Economy Watch: Job Openings Up Since Early 2012

The Bureau of Labor Statistics' JOLTS said that there were 3.7 million job openings on the last business day of January, little changed from the last business day of December.

The Bureau of Labor Statistics’ JOLTS—which always follows closely on the heels of the month employment situation report—said on Tuesday that there were 3.7 million job openings on the last business day of January, little changed from the last business day of December. JOLTS is unusually snappy for a government acronym: Job Openings and Labor Turnover Summary.

However, the number of job openings is up 8 percent year-over-year compared to January 2012. Openings rose in January 2013 in professional and business services, but decreased in health care and social assistance; none of the BLS’ other categories budged much during the month.

The hires rate (3.1 percent) and separations rate (3 percent) also were little changed in January, according to the BLS. But the bureau’s quits rate (a subset of separations) perhaps illustrates the state of the job market better than hires or separation, since quits are voluntary separations initiated by the employee and thus a measure of workers’ willingness or ability to leave jobs. In January, the quits rate was unchanged at 1.6 percent. The quits rate edged up for total private jobs in January, but was unchanged for government jobs.

Gas prices edge down, at last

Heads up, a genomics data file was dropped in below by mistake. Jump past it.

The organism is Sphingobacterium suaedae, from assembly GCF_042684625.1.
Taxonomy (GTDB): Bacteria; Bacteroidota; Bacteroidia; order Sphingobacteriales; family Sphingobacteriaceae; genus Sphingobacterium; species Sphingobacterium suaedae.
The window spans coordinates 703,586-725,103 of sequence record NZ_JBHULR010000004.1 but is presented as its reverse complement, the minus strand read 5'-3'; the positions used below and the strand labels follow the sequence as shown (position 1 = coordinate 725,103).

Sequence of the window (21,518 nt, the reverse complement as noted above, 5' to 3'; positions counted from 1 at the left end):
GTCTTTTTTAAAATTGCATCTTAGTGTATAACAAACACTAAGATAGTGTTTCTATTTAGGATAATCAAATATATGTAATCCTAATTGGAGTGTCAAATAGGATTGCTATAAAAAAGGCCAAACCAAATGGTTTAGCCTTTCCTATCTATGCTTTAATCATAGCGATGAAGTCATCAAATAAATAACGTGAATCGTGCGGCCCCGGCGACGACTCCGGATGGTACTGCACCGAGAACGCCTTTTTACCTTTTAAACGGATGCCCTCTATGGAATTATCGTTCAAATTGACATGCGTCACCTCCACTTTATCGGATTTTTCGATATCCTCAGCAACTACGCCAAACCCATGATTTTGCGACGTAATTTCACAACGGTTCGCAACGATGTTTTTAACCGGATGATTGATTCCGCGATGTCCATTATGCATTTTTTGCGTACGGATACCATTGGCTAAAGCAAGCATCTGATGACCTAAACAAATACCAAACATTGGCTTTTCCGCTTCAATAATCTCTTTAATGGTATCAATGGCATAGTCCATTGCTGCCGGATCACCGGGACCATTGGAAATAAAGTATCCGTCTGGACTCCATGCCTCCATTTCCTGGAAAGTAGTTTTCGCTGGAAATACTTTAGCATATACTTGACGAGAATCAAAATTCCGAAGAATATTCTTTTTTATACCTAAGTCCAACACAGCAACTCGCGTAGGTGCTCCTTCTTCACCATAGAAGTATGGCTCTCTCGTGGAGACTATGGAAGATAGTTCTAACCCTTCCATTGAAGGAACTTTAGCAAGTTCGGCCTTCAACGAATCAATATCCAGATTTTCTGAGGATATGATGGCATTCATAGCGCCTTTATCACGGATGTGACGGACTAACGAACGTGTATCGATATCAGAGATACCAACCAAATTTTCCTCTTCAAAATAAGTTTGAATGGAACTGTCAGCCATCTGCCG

The weekly U.S. average retail gasoline price (for regular) fell in early March for the first time since mid-December, according to the U.S. Energy Information Agency on Tuesday.  The March 11 average was $3.71 per gallon, down $0.07 per gallon from February 25.

Mostly the price of gas has been up in recent months, something that few Americans have failed to notice. The U.S. weekly average (regular) retail gasoline price increased from $3.25 per gallon on Dec. 17, 2012, which was the low for all of 2012, to $3.78 per gallon on Feb. 25, 2013, which was the highest nominal retail price ever during the month of February, according to the EIA.

The EIA expects that lower crude oil prices will result in monthly average regular gasoline prices staying near the February average of $3.67 per gallon over the next few months, with the annual average regular gasoline retail price declining from $3.63 per gallon in 2012 to $3.55 in 2013 and $3.38 in 2014. That would ease some of the energy-price pressure on consumers and perhaps encourage spending on other goods and services. But the agency also notes that energy-price forecasts are highly uncertain and the current values of futures and options contracts suggest that prices could differ significantly from the forecast.

Small business a bit more optimistic

The NFIB reported on Tuesday that its Small Business Optimism Index increased 1.9 points in February to 90.8. That’s an improvement over the last several reports—and may hint that small businesses are a bit more willing to hire than before—but the index remains on par with the 2008 average and below the trough of the 1991-92 and 2001-02 recessions, according to the organization.

Wall Street ended the day on Tuesday mixed, but barely. The Dow Jones Industrial Average gained 2.77 points, or a scant 0.02 percent, while the S&P 500 was down 0.24 percent and the Nasdaq lost 0.39 percent.